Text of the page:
What’s up with… BT, global chip sector, Telecom Italia
- BT might merge two of its divisions
- The global chip sector is on the wane
- It’s crunch week for Telecom Italia
In today’s industry news roundup: Reports suggest BT might merge its Global Services and Enterprise divisions to help cut costs; the value of the global semiconductor sector is on the slide, report research firms; crucial decisions are set to be made this week about the future of Telecom Italia (TIM); and more!
A weekend report by The Daily Telegraph newspaper suggests BT could be planning to merge two of its divisions, Global Services and Enterprise, as it seeks to save an extra £500m a year by the end of the 2025 financial year, which ends in March 2025. The two divisions are both currently struggling for revenue growth and both reported a year-on-year decline in sales for the first half of the current financial year, with Global Services revenues dipping by 2% to £1.6bn for the six months to the end of September, while Enterprise (which serves business customers in the UK) reported a 5% dip to £2.44bn. During the same period, BT’s Consumer and Openreach divisions reported a year-on-year increase in sales. Global Services has been struggling to get on an even keel for several years, while Enterprise is undergoing a revamp of its operations and service focus under Rob Shuter, who took over as head of the division last year – see BT presses reset on its Enterprise pitch.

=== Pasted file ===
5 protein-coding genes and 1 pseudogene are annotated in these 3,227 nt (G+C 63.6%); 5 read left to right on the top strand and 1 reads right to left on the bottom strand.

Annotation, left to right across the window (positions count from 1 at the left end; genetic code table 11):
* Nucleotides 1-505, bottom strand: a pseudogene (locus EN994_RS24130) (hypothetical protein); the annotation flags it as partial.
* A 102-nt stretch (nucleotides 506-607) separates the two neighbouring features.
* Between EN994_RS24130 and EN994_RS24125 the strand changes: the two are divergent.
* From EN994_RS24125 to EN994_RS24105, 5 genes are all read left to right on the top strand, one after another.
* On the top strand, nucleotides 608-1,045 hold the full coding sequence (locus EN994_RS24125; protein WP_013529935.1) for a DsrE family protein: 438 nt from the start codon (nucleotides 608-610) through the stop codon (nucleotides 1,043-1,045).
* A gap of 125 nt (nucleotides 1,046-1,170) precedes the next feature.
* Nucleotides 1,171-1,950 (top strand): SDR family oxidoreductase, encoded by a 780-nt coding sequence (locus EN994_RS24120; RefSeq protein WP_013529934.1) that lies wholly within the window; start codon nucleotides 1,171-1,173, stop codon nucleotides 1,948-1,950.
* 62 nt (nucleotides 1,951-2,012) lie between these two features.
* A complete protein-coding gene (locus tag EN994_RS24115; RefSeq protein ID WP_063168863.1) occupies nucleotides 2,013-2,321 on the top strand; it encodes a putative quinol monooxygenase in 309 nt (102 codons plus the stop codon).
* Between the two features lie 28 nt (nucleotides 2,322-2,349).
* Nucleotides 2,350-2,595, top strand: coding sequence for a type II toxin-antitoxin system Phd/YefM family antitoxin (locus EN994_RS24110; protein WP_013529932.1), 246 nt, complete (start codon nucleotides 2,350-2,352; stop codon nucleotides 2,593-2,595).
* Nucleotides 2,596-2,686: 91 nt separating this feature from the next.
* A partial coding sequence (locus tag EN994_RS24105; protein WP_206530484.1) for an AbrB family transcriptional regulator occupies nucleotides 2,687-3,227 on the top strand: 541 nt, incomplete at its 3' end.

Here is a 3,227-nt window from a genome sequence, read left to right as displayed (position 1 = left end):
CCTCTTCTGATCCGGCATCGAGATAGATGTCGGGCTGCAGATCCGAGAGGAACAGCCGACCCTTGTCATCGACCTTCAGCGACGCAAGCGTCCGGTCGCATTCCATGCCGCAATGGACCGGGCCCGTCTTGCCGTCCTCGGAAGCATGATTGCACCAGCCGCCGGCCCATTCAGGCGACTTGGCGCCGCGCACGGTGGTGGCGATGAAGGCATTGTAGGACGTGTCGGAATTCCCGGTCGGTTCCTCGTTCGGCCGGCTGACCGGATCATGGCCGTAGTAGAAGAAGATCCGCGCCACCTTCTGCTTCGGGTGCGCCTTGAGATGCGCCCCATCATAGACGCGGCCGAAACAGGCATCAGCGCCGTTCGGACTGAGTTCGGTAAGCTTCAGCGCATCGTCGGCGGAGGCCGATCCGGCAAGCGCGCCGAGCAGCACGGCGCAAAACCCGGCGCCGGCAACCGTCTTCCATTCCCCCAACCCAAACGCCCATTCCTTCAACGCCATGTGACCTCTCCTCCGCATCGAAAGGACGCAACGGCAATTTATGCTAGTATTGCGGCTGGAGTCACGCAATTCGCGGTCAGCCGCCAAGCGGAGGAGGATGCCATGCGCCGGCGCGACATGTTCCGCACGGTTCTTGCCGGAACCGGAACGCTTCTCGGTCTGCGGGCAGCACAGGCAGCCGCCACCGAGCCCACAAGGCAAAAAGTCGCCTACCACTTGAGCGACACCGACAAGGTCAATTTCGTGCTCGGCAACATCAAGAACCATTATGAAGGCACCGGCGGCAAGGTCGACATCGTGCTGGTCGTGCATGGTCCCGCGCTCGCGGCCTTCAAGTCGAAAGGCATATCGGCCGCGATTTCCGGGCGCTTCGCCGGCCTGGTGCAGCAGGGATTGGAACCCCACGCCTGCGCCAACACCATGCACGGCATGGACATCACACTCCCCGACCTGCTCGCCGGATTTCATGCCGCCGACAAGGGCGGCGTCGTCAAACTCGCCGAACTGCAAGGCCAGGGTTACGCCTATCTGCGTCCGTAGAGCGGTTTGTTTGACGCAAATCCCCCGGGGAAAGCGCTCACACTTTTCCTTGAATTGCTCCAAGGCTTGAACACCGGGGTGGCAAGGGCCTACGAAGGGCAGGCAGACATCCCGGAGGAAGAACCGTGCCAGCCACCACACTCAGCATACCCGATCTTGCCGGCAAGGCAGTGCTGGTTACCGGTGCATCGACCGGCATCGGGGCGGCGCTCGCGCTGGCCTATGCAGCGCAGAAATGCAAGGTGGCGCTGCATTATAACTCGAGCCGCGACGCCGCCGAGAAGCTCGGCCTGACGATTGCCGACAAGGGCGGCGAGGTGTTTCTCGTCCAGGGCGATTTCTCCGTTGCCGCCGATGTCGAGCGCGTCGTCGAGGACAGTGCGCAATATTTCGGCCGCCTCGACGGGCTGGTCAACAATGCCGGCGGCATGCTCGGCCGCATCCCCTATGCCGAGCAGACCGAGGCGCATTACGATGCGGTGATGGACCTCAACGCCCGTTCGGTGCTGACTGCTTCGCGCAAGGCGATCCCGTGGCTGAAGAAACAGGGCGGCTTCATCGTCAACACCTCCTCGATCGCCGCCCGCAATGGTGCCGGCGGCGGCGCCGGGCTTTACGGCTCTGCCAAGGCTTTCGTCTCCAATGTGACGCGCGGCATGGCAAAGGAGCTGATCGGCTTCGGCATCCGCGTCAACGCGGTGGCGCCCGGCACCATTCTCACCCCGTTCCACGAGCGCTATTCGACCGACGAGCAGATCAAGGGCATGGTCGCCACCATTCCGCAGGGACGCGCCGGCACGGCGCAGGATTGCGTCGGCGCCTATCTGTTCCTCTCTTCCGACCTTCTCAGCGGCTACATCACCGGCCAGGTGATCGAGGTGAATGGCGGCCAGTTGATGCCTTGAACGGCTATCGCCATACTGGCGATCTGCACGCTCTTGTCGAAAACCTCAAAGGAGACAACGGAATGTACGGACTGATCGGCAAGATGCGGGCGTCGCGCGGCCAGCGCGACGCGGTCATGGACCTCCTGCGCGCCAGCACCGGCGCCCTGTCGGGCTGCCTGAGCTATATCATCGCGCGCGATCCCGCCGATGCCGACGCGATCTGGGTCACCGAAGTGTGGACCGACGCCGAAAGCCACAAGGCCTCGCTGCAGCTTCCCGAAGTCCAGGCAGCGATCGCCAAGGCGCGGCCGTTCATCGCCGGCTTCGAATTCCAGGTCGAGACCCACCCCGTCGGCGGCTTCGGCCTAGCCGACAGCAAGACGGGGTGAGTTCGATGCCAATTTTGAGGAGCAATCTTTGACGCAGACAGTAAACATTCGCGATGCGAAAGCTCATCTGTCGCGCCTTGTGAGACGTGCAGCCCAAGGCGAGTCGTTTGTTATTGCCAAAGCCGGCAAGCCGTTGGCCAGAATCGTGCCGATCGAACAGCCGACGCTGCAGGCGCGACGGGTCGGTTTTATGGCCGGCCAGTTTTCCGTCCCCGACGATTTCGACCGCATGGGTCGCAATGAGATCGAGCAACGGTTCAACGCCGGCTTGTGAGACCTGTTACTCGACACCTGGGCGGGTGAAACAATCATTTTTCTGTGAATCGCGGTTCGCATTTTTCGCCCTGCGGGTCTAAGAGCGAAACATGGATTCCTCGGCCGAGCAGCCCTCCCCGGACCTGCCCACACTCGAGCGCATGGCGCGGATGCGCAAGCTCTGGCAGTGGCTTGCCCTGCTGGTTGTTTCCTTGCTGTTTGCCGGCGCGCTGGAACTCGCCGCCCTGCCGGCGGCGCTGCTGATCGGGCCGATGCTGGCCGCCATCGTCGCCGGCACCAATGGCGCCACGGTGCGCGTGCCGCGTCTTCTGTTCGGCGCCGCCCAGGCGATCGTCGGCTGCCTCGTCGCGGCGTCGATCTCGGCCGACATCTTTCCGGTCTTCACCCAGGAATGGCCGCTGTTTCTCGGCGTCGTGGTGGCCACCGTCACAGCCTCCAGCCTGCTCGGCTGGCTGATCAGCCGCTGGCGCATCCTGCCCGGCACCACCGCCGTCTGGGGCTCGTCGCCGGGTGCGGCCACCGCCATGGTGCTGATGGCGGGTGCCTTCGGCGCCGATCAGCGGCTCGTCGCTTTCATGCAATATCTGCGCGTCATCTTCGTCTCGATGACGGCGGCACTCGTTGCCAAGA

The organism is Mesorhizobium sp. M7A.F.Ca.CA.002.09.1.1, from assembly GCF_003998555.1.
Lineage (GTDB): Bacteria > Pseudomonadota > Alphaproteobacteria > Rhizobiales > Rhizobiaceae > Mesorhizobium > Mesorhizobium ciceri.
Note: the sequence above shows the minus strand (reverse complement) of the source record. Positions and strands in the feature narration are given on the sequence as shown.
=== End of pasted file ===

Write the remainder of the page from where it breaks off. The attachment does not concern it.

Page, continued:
The global chip market’s struggles look set to continue well into 2023. According to Gartner’s latest forecast, semiconductor revenue worldwide will drop by 3.6% year on year in 2023 to $596bn from an expected $618bn this year: Previously, the Gartner team had predicted a slight rise year in year in 2023 to $623bn. According to Richard Gordon, practice vice president at Gartner, the expected decline is due to rapid “deterioration in the global economy and weakening consumer demand”. Gartner’s findings highlight weakened consumer-driven markets due to less disposable income on account of rising inflation and customers’ tendency to shift spending towards travel and entertainment at the expense of technology purchases. That said, the enterprise area is showing relative resilience, including in markets such as enterprise networking, enterprise compute, industrial, medical and commercial transportation. In addition, global memory market revenue is expected to drop by 16.2% year on year due to “faltering demand, swollen inventories and customers pressing for considerably lower prices”. Gordon added: “While the deterioration in the macroeconomic environment will weaken consumer demand, we expect relatively better semiconductor consumption from business investments. Consequently, markets such as industrial, telecom infrastructure and datacentre will be less impacted by consumer sentiment and spending in the short term.” Gartner’s forecast is yet another observation in the ongoing trend in the semiconductor market and comes just after Omdia estimated that global revenue in the third quarter of 2022 was down 7% compared to the second quarter. The market recorded its first quarter-on-quarter decline in two years in the opening quarter of 2022 – see The chips are down, but still very hot.